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Is accidental death insurance worth it ?

Accidents can happen in the blink of an eye but the implications can last a lifetime. When deciding whether to get accidental death & dismemberment insurance or not there are some things you first need to understand and consider.

There is no simple universal answer to the question “Is AD&D insurance worth it ?” as it completely depends on your personal situation or needs. You need to carefully evaluate the pros and cons to decide if having AD&D insurance adds value and is worth having.

Pros of having AD&D insurance

  • The cost
  • AD&D insurance is dirt-cheap as it has low premiums, and some companies even offer it for free to their clients. Typical premiums range from $1 to $5 per month.

  • No medical exam required
  • Due to the nature of Accidental death & dismemberment insurance, no medical exam is required, no medical questions need to be answered.

  • Insured in case of dismemberment
  • If you are professionally dependent on the use of your physical abilities like speech, limbs or extremities AD&D coverage can financially ease the stress of an eventual income loss for you and your family. A specified portion of the death benefit (the so-called “scheduled benefit”) will be paid out in case of partial dismemberment (loss of speech, hearing, paralysis of the extremities, loss of movement, …). In case of complete loss of your physical capabilities the entire face value of the death insurance insurance can be paid out.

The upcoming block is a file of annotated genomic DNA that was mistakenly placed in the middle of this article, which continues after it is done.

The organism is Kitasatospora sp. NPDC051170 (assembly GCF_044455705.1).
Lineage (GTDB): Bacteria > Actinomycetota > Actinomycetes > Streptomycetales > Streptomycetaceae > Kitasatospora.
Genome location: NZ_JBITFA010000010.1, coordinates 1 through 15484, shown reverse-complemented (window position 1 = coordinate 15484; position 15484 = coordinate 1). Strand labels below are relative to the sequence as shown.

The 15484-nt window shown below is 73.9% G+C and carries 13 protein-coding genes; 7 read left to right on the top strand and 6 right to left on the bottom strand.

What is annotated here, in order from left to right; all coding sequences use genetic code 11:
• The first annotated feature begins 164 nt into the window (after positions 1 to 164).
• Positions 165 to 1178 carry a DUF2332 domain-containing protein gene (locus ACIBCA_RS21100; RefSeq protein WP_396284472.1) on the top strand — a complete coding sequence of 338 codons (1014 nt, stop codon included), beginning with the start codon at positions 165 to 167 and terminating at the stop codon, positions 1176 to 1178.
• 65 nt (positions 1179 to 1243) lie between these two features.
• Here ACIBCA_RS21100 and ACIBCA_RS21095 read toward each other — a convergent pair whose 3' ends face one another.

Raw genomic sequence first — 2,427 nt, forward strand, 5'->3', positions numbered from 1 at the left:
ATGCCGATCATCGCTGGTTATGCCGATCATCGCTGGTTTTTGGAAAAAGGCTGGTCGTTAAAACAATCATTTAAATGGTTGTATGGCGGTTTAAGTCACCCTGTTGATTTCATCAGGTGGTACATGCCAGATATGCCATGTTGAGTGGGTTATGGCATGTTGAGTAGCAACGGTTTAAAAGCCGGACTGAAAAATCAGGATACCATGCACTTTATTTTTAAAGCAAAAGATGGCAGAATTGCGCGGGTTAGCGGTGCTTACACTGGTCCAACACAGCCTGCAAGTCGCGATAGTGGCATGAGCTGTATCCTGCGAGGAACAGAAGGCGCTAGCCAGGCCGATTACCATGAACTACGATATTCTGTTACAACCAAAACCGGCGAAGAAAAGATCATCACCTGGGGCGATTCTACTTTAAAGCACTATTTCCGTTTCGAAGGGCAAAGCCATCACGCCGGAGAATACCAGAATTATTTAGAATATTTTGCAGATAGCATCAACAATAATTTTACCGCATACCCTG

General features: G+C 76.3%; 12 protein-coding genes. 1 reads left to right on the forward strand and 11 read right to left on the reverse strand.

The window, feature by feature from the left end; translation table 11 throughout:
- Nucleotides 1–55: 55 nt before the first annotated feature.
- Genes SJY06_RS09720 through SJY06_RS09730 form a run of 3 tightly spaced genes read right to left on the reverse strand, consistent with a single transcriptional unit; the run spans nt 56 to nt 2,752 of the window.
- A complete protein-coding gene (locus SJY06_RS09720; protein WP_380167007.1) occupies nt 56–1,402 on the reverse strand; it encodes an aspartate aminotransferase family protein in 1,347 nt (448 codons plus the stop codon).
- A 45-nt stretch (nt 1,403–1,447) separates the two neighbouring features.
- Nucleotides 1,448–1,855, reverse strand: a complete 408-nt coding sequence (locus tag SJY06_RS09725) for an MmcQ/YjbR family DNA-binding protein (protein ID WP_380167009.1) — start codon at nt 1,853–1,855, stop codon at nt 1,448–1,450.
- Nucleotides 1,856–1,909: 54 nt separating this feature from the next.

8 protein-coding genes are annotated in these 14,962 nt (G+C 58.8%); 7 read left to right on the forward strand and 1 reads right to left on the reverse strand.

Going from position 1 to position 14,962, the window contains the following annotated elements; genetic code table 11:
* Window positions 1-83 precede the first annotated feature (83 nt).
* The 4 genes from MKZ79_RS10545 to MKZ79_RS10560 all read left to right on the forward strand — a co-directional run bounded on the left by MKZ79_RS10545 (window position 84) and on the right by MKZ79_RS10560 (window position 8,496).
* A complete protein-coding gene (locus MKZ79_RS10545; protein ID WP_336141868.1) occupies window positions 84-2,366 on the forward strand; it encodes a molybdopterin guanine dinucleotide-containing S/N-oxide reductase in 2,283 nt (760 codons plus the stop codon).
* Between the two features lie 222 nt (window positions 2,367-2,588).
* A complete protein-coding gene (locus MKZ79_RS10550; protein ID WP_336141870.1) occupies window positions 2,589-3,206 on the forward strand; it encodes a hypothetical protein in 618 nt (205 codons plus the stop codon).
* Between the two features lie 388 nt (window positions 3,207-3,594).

• Double indemnity benefits
  • If you already have a term life insurance AD&D this insurance policy can be added on top as a low-cost addition/endorsement/rider and pays out twice the face value of the death benefit to your beneficiaries. This is called “double indemnity”.

Cons of getting AD&D insurance

  • Likelihood of pay-out
  • Accidental death insurance coverage extends only to the unforeseen circumstances unrelated to the body. The reason AD&D is so inexpensive is that the chances of dying in an accident are statistically very small, so a pay-out is unlikely. There are also a lot of conditions that negate benefits. AD&D does not cover death caused by illness or a (pre-existing) medical condition, illegal or criminal activities, suicide, death during surgery, … Death insurance only covers death directly resulting from the injuries of an accident, and this only when death occurs within a set time-frame (a certain number of days) after the accident.

  • Coverage waiting period
  • Some death insurance policies have a waiting period before the coverage starts, like e.g. a time period of 24 months.

  • No replacement for term life insurance